Earlier this year, a group of business school researchers from the University of Washington and NYU, as well as Amazon, published an influential paper claiming that the rising Seattle minimum wage had decreased take-home pay for workers by 6% due to cuts to work hours — the paper was trumpeted by right-wing ideologues as examples of how "liberal policies" hurt the workers they are meant to help.
But a new paper by the same authors (Sci-Hub mirror) shows that the rising minimum wage generated major increases for the workers who had the most hours, whose hours were only cut a little, but still came out ahead thanks to the wage increase; workers with fewer hours saw no financial harm from the rising minimum wage, working fewer hours and bringing home the same sum; and they found some harm to people who had the smallest number of hours) (which may actually reflect stronger demand for workers and fewer workers in this category of very-low-hour work).
The study's authors explain that their findings are all consistent with one another, but people who found methodological flaws in the first study say that the reversal is inevitable. Here's Barry Ritholz (previously) in Bloomberg:
When thinking about the impact of raising minimum wages, one can't simply omit most of the biggest minimum-wage employers in the region, such as McDonald's and other fast-food chains, or Wal-Mart and other major retailers. These are the very employers that were the main target of the minimum-wage law; indeed, the law established an even higher minimum wage of $15.45 an hour for companies with 500 or more employees.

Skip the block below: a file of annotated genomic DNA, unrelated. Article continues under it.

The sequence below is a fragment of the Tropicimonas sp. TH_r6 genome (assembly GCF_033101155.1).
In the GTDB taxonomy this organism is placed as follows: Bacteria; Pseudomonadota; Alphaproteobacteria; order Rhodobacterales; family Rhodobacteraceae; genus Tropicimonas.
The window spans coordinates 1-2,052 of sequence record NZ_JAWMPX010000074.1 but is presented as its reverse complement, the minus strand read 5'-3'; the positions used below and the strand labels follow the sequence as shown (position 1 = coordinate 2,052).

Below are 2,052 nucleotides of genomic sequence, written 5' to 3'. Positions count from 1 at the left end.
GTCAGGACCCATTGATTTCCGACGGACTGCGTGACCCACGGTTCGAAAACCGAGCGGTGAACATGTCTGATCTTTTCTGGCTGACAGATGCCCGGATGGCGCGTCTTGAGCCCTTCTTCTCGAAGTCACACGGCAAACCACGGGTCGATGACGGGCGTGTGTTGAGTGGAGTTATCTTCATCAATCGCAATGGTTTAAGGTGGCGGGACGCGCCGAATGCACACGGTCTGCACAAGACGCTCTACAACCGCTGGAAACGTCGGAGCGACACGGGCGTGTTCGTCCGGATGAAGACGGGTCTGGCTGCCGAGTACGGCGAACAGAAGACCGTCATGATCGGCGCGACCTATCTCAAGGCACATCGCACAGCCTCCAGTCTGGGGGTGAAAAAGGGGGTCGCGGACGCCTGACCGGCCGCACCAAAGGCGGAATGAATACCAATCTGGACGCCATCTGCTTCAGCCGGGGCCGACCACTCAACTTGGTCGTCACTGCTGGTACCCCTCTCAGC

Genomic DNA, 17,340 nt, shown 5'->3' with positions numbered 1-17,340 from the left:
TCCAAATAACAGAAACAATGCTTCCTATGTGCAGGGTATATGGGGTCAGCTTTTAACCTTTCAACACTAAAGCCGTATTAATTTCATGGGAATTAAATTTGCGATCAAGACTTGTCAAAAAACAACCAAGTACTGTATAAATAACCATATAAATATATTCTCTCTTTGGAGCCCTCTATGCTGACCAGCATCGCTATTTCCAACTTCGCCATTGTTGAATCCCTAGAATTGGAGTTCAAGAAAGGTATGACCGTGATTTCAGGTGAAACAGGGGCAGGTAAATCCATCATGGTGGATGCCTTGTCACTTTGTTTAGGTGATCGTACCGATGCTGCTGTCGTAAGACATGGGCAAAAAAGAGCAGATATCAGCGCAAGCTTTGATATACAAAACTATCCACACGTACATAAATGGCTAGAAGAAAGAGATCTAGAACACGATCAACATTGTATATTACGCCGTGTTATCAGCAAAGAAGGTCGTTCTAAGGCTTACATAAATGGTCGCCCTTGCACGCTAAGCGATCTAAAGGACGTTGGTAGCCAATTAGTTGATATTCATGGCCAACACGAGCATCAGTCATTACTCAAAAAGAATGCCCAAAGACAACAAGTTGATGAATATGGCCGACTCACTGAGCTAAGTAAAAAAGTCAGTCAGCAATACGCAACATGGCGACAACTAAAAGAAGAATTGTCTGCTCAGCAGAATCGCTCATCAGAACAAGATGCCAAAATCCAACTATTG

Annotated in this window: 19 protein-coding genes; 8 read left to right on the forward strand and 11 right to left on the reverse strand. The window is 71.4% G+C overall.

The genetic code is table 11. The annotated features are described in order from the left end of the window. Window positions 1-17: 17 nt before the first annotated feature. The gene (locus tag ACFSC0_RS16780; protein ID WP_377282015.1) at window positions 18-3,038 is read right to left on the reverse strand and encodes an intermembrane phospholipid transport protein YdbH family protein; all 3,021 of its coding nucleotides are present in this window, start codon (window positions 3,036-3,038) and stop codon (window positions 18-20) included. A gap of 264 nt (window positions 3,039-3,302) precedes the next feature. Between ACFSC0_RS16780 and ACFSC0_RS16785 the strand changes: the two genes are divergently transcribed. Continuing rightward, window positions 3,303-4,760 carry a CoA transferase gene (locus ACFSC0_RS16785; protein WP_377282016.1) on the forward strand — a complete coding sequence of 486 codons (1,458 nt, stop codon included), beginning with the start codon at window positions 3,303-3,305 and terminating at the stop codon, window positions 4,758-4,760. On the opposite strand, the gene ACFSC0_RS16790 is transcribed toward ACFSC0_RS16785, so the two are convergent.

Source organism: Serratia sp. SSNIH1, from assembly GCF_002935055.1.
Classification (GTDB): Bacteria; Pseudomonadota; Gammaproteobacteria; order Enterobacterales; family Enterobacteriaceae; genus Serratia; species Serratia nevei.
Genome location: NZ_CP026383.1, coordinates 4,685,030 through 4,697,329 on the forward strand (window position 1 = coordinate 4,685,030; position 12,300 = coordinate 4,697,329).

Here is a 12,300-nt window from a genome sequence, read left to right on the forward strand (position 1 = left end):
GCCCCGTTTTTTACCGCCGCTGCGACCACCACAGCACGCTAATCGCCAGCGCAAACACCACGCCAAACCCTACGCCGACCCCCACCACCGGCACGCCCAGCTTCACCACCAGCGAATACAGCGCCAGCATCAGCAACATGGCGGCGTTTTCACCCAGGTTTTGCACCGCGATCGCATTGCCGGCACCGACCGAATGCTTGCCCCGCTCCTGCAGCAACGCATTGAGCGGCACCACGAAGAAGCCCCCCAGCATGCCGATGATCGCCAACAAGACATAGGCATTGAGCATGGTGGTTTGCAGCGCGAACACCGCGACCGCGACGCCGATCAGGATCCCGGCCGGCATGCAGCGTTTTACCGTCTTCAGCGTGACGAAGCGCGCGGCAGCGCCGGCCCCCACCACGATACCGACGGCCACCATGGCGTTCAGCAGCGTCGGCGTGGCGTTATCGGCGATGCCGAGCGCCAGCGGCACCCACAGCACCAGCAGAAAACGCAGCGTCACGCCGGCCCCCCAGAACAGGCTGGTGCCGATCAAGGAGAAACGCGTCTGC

There were two other glaring defects in the first study that are worth mentioning. The first is that its findings contradicted the vast majority research on minimum wages. As was demonstrated back in 1994 by economists Alan Krueger and David Card, modest, gradual wage increases have not been shown to reduce employment or hours worked in any significant way. Ignoring that body of research without a very good reason made the initial University of Washington study questionable at best.
Second, there potentially is a problem with having a lead researcher — economist Jacob Vigdor, whose affiliations among others include the right-leaning Manhattan Institute — whose impartiality is open to question. I don't wish to suggest people cannot have opinions, but researchers need to be open-minded. This especially true in fields like economics and public policy, where belief systems and political affiliations can have an outsized impact on objectivity.
What Minimum-Wage Foes Got Wrong About Seattle [Barry Ritholtz/Bloomberg]